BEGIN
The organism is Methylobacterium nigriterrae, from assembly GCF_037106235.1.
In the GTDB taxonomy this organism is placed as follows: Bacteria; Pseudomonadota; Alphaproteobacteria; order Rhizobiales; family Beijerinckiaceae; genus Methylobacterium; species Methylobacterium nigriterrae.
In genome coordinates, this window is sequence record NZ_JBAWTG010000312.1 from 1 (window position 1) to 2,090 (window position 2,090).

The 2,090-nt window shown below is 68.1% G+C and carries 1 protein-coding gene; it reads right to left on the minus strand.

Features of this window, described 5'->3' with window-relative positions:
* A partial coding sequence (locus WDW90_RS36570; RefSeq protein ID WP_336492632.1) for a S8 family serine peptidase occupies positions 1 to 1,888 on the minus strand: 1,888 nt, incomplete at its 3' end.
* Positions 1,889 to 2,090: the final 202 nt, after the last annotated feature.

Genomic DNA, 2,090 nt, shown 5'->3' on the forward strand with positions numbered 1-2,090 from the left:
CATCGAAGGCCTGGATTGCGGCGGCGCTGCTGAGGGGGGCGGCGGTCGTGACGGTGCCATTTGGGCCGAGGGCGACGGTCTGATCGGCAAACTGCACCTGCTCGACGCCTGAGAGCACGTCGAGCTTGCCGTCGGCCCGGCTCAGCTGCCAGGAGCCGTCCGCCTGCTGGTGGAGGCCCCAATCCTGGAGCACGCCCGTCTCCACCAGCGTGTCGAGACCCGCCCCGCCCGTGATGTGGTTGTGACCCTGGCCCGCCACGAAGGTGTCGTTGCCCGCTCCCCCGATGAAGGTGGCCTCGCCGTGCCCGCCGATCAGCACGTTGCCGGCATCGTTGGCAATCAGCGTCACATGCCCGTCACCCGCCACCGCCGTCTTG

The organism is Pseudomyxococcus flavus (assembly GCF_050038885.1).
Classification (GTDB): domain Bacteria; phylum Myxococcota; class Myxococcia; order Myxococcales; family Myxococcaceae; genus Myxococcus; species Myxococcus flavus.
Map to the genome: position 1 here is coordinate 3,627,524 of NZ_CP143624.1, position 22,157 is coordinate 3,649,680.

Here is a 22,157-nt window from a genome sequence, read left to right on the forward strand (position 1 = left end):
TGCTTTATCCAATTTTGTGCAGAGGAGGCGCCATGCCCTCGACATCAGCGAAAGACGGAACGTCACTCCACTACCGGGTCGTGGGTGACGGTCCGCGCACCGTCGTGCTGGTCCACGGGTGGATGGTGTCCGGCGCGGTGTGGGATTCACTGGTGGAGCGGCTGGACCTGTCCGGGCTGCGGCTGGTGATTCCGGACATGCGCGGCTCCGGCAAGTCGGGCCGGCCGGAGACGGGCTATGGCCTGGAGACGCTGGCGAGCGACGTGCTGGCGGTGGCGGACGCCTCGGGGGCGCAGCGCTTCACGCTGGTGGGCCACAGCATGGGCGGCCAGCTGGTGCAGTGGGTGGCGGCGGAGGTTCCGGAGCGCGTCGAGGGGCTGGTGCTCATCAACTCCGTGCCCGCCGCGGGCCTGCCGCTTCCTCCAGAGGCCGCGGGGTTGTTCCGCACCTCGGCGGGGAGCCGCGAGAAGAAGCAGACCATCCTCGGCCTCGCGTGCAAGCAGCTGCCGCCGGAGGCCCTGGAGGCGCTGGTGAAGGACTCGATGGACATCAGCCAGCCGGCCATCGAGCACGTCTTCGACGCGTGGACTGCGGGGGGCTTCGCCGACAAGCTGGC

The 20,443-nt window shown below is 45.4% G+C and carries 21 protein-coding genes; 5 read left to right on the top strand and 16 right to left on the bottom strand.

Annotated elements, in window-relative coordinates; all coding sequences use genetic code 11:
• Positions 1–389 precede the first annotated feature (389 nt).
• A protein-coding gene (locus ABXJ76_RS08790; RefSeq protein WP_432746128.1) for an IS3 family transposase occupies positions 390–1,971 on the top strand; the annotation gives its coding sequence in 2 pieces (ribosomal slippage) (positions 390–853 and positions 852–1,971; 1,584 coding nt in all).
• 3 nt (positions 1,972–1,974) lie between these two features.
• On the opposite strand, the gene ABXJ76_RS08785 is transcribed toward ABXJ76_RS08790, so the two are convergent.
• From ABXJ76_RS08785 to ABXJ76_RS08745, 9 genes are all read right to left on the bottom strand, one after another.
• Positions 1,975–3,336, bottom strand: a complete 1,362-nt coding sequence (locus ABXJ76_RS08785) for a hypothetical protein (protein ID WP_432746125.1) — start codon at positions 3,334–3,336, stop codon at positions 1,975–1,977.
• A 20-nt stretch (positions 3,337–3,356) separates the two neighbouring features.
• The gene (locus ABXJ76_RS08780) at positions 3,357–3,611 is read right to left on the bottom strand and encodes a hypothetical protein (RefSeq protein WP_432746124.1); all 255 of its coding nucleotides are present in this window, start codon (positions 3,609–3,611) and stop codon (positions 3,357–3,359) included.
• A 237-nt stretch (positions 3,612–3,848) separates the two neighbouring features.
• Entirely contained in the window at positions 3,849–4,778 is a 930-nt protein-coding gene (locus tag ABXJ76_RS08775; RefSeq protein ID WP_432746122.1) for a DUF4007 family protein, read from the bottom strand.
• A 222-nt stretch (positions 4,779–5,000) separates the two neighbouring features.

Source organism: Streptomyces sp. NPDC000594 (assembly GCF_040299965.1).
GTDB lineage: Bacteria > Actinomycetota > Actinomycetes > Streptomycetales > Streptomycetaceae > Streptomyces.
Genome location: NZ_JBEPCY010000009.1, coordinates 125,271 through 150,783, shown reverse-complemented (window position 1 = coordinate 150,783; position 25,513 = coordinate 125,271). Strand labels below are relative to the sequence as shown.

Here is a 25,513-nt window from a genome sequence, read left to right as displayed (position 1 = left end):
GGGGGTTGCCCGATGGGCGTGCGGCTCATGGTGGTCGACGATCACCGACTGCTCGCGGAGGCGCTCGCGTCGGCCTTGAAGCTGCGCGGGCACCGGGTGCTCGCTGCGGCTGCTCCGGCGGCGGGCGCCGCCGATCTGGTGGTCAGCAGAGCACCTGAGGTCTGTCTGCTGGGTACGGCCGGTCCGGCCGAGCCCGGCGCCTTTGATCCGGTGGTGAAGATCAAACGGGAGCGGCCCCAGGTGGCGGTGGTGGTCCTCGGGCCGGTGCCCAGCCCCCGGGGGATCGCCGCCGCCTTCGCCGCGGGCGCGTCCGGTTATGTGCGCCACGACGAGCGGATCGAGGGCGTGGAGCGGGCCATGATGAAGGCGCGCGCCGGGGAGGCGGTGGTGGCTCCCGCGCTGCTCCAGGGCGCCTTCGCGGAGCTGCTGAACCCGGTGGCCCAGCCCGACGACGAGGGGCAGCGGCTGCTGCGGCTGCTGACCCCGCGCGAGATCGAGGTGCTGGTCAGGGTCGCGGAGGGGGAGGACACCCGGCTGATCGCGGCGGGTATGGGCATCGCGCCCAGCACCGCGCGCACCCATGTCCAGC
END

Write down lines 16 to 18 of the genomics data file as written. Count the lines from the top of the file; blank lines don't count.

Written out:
Annotated elements, in window-relative coordinates; all coding sequences use genetic code 11:
• Positions 1–389 precede the first annotated feature (389 nt).
• A protein-coding gene (locus ABXJ76_RS08790; RefSeq protein WP_432746128.1) for an IS3 family transposase occupies positions 390–1,971 on the top strand; the annotation gives its coding sequence in 2 pieces (ribosomal slippage) (positions 390–853 and positions 852–1,971; 1,584 coding nt in all).